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Google, Facebook must pay fair share of earnings to news publishers, says BJP MP Sushil Modi in Parliament

Google and Facebook must pay their fair share of earnings they make from news content to publishers, said Sushil Kumar Modi, a Member of Parliament form the Bharatiya Janata Party (BJP) Wednesday. Modi, a former deputy chief minister of Bihar, urged the Indian government to consider mandating “tech giants” such as Google, Facebook and YouTube (owned by Google) to their revenue with traditional media outlets, accusing them of being the cause of severe financial distress in the media industry.

Modi’s address in the Rajya Sabha will likely fuel discussion over the relationship between news publishers and internet platforms run by Big Tech companies. The same day, four other BJP MPs had asked the Ministry of Electronics and Information Technology (MEITY) on whether the Indian government had taken note of this subject, and what it was doing about it.

Is Indian Govt Looking Into Relationship Between Tech Companies And News Publishers? MPs Ask IT Ministry

In his address, Modi urged the government to emulate the Australian News Media Bargaining Code, which mandates Google and Facebook to negotiate with publishers over revenue-sharing deals.

Transcript of Modi’s address (timestamp: 20:00 minutes)

Sushil Kumar Modi: Sir, as we all know that the traditional news media like the print media, news channels, news broadcasters are passing through its worst phase in recent history. They are in deep financial crisis. Earlier it was due to pandemic, now it is because of tech giants like YouTube, Facebook and Google. Sir we all know that these traditional news media make heavy investments in employing anchors, journalists, reporters. They gather the news, they verify the news, they deliver credible information. And advertising is the main source of revenue for the news industry. Sir, but in the past few years, with the advent of tech giants like Google, Facebook, YouTube, the largest share of advertisement is taken away by these tech giants.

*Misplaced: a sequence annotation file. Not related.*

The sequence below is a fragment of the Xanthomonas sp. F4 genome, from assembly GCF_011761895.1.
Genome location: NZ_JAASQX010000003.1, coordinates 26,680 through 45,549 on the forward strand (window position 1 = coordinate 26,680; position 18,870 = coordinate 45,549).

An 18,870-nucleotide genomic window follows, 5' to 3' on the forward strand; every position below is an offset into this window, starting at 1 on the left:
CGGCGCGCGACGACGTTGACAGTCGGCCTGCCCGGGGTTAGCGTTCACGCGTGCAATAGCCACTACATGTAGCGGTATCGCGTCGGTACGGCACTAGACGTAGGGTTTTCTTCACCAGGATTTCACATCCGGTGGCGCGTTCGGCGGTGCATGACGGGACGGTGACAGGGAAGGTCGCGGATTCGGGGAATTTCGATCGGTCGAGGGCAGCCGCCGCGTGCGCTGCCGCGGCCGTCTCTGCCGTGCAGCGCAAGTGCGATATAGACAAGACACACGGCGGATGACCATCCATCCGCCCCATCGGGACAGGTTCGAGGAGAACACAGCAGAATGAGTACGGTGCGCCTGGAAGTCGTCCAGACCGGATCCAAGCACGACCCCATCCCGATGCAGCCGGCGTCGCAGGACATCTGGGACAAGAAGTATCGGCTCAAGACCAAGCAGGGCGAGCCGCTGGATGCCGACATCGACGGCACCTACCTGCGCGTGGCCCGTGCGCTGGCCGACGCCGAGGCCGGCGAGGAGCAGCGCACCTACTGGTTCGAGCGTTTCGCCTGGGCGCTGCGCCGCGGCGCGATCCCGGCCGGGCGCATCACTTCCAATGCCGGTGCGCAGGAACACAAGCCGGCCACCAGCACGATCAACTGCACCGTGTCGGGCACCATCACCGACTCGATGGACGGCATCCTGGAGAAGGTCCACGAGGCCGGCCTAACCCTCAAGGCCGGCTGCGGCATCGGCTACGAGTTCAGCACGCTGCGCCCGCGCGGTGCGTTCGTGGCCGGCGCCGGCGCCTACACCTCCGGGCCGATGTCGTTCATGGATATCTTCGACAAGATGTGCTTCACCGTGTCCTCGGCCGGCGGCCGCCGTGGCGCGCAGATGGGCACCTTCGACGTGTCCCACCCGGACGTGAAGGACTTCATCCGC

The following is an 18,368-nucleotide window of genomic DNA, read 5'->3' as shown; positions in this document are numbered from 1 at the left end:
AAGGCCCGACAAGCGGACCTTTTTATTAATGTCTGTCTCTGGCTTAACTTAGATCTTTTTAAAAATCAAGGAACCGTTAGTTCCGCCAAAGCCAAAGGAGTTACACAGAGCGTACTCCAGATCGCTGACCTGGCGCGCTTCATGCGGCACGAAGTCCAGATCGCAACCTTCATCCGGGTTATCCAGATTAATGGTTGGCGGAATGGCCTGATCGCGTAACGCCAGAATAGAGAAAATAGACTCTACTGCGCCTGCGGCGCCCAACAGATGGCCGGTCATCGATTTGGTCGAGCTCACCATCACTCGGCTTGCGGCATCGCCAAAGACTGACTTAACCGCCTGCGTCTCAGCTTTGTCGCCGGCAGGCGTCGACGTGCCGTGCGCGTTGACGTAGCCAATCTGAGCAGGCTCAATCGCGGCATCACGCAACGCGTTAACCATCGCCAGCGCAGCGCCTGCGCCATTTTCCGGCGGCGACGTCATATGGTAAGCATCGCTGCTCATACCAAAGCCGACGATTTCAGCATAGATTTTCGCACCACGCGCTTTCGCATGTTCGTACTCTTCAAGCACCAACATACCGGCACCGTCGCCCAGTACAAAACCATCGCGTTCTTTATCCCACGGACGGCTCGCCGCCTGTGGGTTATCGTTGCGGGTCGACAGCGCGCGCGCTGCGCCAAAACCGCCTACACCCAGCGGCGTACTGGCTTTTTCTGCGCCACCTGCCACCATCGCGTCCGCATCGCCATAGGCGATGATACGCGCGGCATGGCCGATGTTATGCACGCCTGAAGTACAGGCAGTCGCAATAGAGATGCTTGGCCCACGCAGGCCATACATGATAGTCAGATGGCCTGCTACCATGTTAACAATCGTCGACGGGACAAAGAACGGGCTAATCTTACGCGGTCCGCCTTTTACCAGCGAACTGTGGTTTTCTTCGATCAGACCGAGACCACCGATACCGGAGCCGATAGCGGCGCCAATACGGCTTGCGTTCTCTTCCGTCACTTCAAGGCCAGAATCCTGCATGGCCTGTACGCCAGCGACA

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[Sir, in recent years, and what I have said, the revenue from advertisements is going to tech giants. Because of this, the print media and news channels] are passing through a financial crisis. I would urge that we should follow country like Australia because we know all that Australia has taken a lead by enacting a law, ‘News Media Bargaining Code’. Last week, the Australian Parliament passed a law by which they have compelled Google to share advertisement revenue with the news media. In Australia, the Google threatened and for one week, they blacked out the news on their portal, but, ultimately, it was enacted and they had to surrender. Australia has set precedence and now France and other European countries are making laws for sharing of advertisement revenue. [I urge the government that] the way they have notified Intermediary Guidelines and Digital Media Ethics Code, 2011, to regulate social media on OTT platforms, in the the same way they should enact a law on the pattern of Australian Code, so that we could compel Google to share its revenue with traditional media. India should take a lead in making Google and Facebook pay a fair share of earnings they make from domestically-produced news content on the Internet.

Venkaiah Naidu, Vice President and Chairman of Rajya Sabha: Okay, this is a suggestion worth considering.

‘Giants eating into media revenues’

Modi, elaborating his views on the subject in an interview to the Indian Express, said that traditional media invests thousands of crores to collect, verify and disseminate news, but Google uses this content and earns a lot of money through advertising revenues. “This is depriving the traditional media of its revenue share,” he said.

The Rajya Sabha MP said that India had an advantage of being the country with the second-highest internet users in the world. However, the tech giants have argued against revenue sharing on the ground that newspapers can reach much larger audiences because of Google and Facebook. But this increase in readers hasn’t translated into increase in ad revenue for media organisations, he said.

He noted how Facebook initially blocked news content in retaliation to Australia’s bargaining code, but had to “surrender and come to the negotiation table“. “They tried but could not succeed. They had to surrender and come to the negotiation table. The Australian Prime Minister Scott Morrison has spoken to leaders of India, UK and Canada. All democratic countries should study Australia’s experience,” he said.

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